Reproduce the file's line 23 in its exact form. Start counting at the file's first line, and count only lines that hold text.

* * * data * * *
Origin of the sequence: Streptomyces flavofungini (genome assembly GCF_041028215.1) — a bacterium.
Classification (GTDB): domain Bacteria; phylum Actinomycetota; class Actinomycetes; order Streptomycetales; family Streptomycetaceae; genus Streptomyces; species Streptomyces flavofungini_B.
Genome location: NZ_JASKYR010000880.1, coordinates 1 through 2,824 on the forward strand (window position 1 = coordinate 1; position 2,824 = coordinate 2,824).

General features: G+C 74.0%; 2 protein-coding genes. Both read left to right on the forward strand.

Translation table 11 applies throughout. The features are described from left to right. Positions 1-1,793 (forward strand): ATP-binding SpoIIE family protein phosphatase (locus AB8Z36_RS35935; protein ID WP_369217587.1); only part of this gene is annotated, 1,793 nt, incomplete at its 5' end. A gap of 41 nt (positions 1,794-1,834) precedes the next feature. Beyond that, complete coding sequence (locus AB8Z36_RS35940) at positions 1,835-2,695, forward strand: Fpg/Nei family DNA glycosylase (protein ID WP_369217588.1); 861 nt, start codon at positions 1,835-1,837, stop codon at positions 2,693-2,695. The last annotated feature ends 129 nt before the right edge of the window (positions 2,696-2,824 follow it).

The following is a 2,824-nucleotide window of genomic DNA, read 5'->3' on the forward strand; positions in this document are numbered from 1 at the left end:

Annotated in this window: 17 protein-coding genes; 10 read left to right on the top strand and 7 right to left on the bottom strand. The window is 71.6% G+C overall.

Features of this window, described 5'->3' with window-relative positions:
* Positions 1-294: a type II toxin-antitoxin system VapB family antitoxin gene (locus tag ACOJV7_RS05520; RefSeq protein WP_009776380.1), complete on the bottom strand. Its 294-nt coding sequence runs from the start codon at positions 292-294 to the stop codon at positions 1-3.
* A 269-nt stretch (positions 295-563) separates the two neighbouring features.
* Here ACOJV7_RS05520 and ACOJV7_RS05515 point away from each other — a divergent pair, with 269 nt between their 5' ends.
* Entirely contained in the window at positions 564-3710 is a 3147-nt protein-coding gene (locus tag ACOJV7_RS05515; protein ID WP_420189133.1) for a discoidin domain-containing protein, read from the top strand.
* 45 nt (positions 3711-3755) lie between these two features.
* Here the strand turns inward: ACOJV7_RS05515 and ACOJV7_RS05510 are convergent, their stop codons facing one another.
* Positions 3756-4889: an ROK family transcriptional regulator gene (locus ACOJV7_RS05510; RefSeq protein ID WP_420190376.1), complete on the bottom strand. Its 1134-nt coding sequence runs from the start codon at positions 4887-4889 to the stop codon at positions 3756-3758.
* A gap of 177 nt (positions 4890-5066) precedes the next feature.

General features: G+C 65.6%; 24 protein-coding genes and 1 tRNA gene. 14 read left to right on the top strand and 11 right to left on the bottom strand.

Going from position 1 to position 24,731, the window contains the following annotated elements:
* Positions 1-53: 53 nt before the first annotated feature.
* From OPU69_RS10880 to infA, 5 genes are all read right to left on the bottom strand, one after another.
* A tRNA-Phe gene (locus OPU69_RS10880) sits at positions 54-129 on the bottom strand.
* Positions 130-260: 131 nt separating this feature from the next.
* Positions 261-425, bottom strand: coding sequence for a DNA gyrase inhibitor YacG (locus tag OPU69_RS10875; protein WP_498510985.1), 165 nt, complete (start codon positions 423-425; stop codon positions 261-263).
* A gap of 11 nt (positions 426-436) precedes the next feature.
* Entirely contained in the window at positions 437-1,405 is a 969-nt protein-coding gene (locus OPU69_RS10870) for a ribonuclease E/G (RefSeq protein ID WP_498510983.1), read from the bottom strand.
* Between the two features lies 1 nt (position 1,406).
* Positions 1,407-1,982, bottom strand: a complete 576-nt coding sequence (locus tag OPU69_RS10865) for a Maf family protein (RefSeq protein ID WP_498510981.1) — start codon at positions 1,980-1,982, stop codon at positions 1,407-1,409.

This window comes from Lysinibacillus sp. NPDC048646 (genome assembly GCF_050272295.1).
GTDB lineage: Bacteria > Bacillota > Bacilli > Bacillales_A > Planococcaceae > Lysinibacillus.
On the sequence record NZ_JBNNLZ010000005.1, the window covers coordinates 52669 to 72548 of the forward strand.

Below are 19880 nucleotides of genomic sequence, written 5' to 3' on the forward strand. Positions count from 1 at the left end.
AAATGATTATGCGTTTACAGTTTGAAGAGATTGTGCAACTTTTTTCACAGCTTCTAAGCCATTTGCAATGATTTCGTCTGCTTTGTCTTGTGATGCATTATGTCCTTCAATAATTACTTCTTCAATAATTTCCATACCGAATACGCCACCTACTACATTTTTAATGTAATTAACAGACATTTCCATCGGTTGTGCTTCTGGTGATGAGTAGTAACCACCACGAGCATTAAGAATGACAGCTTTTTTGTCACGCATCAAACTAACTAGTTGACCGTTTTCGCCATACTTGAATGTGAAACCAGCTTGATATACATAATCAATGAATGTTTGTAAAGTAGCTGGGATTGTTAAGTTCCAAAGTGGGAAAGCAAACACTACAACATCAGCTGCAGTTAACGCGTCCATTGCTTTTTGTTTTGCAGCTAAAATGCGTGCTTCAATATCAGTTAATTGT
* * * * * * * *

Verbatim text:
* Positions 261-425, bottom strand: coding sequence for a DNA gyrase inhibitor YacG (locus tag OPU69_RS10875; protein WP_498510985.1), 165 nt, complete (start codon positions 423-425; stop codon positions 261-263).